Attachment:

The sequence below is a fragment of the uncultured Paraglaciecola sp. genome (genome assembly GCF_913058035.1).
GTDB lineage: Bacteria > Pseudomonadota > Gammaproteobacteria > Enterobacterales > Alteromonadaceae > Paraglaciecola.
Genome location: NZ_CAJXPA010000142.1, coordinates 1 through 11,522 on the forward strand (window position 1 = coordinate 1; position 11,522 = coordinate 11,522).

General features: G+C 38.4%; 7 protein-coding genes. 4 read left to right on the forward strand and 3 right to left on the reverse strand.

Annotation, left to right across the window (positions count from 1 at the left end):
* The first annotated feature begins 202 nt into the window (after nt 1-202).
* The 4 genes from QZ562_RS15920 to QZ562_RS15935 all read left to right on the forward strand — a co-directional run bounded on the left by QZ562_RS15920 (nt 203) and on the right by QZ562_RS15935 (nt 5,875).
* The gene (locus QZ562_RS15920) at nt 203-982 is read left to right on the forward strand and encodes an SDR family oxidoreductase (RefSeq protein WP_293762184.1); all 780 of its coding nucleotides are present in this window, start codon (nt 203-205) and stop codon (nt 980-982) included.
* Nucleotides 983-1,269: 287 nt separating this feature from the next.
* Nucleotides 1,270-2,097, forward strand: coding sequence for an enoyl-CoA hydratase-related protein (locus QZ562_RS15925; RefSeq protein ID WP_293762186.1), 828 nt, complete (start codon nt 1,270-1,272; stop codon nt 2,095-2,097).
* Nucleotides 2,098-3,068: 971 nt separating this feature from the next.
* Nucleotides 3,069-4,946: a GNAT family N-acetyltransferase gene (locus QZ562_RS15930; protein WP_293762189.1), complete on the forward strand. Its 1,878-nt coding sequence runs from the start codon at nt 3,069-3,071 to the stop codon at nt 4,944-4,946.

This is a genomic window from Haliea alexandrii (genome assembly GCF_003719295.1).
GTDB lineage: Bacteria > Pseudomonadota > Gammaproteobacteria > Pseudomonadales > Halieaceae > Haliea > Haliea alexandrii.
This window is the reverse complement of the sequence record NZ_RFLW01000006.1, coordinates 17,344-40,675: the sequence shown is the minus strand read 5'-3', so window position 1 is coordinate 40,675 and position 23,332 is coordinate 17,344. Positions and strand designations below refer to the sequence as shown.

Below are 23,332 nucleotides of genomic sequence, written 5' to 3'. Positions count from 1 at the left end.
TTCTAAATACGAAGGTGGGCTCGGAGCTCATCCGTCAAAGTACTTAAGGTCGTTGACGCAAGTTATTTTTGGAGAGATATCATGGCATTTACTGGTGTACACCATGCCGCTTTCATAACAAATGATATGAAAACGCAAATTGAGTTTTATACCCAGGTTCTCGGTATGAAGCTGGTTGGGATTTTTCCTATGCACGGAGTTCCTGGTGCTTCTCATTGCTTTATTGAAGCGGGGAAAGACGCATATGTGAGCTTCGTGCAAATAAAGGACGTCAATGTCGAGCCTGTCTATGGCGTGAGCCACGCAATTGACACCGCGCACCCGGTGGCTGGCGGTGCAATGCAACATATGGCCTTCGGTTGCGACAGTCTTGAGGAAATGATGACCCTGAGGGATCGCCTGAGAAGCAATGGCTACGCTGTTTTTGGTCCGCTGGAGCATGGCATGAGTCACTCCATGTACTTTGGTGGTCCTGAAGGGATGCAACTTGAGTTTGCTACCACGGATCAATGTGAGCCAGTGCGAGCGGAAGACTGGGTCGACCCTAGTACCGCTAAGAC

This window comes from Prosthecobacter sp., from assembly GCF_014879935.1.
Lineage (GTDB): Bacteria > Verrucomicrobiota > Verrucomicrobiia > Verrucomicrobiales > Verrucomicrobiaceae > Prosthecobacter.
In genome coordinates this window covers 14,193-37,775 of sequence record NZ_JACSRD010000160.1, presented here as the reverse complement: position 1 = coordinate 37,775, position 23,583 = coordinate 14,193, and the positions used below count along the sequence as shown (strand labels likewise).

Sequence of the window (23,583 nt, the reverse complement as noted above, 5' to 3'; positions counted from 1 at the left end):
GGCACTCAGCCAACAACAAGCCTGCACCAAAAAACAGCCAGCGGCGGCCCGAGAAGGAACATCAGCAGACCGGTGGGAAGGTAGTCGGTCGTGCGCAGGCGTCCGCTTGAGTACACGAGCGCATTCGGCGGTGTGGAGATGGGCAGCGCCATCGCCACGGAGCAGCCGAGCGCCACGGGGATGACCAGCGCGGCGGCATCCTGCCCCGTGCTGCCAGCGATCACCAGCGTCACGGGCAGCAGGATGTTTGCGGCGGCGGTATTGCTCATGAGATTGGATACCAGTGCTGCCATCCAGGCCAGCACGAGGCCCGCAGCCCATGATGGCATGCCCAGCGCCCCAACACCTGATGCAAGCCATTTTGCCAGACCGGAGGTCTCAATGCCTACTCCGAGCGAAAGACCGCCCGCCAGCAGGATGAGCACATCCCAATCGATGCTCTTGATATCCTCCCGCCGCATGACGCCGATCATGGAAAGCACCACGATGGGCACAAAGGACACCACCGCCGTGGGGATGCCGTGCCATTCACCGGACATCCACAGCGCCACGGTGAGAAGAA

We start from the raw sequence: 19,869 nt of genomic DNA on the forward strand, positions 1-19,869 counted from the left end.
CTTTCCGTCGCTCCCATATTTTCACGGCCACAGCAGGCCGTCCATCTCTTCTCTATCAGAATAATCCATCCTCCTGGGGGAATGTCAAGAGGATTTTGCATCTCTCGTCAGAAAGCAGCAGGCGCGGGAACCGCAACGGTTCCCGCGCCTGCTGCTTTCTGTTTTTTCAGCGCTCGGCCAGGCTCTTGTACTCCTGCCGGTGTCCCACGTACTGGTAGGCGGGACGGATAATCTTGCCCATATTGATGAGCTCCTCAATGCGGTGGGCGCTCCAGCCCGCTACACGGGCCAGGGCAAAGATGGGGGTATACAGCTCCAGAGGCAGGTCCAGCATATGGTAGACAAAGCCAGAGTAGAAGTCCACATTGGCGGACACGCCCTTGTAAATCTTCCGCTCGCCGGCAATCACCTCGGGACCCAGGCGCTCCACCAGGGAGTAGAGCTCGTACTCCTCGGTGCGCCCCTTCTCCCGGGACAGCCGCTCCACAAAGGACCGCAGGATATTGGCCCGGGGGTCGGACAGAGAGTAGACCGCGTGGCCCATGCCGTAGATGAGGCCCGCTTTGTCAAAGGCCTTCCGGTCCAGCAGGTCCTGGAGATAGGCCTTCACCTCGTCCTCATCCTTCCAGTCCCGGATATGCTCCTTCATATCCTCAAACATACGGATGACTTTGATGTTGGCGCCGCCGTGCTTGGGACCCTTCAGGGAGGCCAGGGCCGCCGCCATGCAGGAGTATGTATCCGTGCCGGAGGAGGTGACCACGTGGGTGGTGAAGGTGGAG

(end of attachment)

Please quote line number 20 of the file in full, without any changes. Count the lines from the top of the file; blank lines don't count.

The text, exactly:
In genome coordinates this window covers 14,193-37,775 of sequence record NZ_JACSRD010000160.1, presented here as the reverse complement: position 1 = coordinate 37,775, position 23,583 = coordinate 14,193, and the positions used below count along the sequence as shown (strand labels likewise).